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XXI Annual Meeting of the Friends of Aspen - Climate change and the air we breathe

Milan, 11/11/2019, Meeting for the Friends of Aspen

Every year there are millions of premature and preventable deaths owing to air indoor and outdoor pollution. Various sources provide differing data, but still there are millions of deaths (between 7 and 9), and 88,000 of these in Italy alone. Diseases that strike all the organs – brain, lungs, heart, and metabolism – and are always traceable to the effects of pollutants, many of which even cross the blood-brain barrier and are therefore neurotoxic. Of particular concern is the impact on the more fragile segments of the population, such as pregnant women and children.

Although still underestimated, indoor pollution is as important as outdoor pollution and has spurred new research on the relationship between climate change, air quality and mental illness. Indeed, the data show a correlation between the onset of mental illnesses in children – depression, schizophrenia, autism and ADHD (attention deficit hyperactivity disorder), and so forth – and the setting and level of air pollution to which the mother was exposed during pregnancy. It therefore becomes increasingly necessary to move from the concept of healthcare as the treatment of disease to health protection as a comprehensive approach to people’s psychic/physical well-being.  

Among the main causes of bad air quality is vehicular traffic – and urban traffic in particular – on the one hand, and public and private heating on the other. The trend is currently toward replacing all motor vehicles with electric ones, but the obstacles to this shift – investments in recharging infrastructures and the availability of batteries – are still many. Electrification offers some attractive prospects in terms of heating buildings, along with the possibility of joining forces in making concerted efforts rather than individual ones. Building adaptation offers interesting possibilities – in terms even of private investments – for the creation of “green” jobs. From this standpoint, training and skills remain the crucial elements in the redefinition of the value chain. Strategic sectors also include agriculture, where neurotoxic pesticides have been shown to have an impact on mental health.

The obvious complexity of the topic is due to the countless links between air quality and climate, and the increase in the occurrence of extreme climate change events. What is needed, as opposed to individual undertakings, are multi-faceted strategies. Even the decisions by local administrators to improve air quality, often perceived as unpopular, recall the need for a national strategy and targeted information campaigns and awareness-raising efforts aimed at citizens and voters, and capable of leading to a shared sense of responsibility toward the society and the future generations.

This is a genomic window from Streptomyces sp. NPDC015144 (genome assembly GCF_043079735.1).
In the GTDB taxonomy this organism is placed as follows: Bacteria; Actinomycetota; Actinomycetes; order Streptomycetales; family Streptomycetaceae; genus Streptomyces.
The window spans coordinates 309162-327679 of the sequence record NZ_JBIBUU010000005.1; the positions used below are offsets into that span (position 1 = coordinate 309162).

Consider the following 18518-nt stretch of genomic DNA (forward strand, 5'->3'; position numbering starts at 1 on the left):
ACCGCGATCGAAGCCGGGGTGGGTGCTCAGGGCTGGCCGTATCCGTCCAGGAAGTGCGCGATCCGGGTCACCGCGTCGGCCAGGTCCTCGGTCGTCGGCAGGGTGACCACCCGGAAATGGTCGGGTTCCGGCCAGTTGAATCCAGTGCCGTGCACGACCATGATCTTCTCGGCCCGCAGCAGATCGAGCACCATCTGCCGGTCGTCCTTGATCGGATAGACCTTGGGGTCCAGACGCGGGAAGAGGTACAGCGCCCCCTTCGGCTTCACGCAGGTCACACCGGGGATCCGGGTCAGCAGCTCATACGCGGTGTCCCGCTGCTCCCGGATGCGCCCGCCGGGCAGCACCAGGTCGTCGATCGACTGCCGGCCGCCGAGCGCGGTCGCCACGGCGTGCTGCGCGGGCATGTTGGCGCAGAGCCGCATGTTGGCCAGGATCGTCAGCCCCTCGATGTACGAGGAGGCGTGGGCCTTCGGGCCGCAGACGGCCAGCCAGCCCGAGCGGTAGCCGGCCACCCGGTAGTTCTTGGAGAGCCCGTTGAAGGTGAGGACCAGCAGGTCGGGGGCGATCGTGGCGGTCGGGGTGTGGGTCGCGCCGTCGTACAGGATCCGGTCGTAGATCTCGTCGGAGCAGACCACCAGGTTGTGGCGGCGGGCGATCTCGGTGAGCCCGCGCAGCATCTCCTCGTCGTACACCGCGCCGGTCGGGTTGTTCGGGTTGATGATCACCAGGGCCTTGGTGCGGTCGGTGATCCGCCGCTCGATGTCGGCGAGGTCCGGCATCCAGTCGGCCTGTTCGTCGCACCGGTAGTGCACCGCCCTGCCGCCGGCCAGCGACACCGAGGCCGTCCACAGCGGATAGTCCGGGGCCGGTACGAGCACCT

Energy strategies that encourage the use of renewable sources, air quality strategies, life-style and behavior awareness, urban green areas, the forestation of the city, new guidelines on biomass combustion: all are pieces in the single mosaic of our response to the challenges of climate change in the city and elsewhere.

If today’s air pollution has reached levels no longer tolerable and no longer tolerated, the impetus to replace the model with a new one that combines ethics, innovation and sustainability is strong, along with the call for improved environmental quality and more specific monitoring. There is a role for every actor on this stage: institutions must foster virtuous behavior through policies steered by skilled guides and with the possible help of incentives; individual private actors and the business ecosystem must pursue development by adopting valid alternatives, keeping in mind that this is going to need at least a medium-term timeframe. In any case, the transition phase is also important, requiring, for example, the use of alternate fuels that reduce air pollution.

Responding to the challenge of climate change opens up opportunities for businesses, since sustainability transitions from regulatory constraint to business prospect. Sharing success stories and exchanging best practices can offer additional occasions for collaboration on effective system innovation.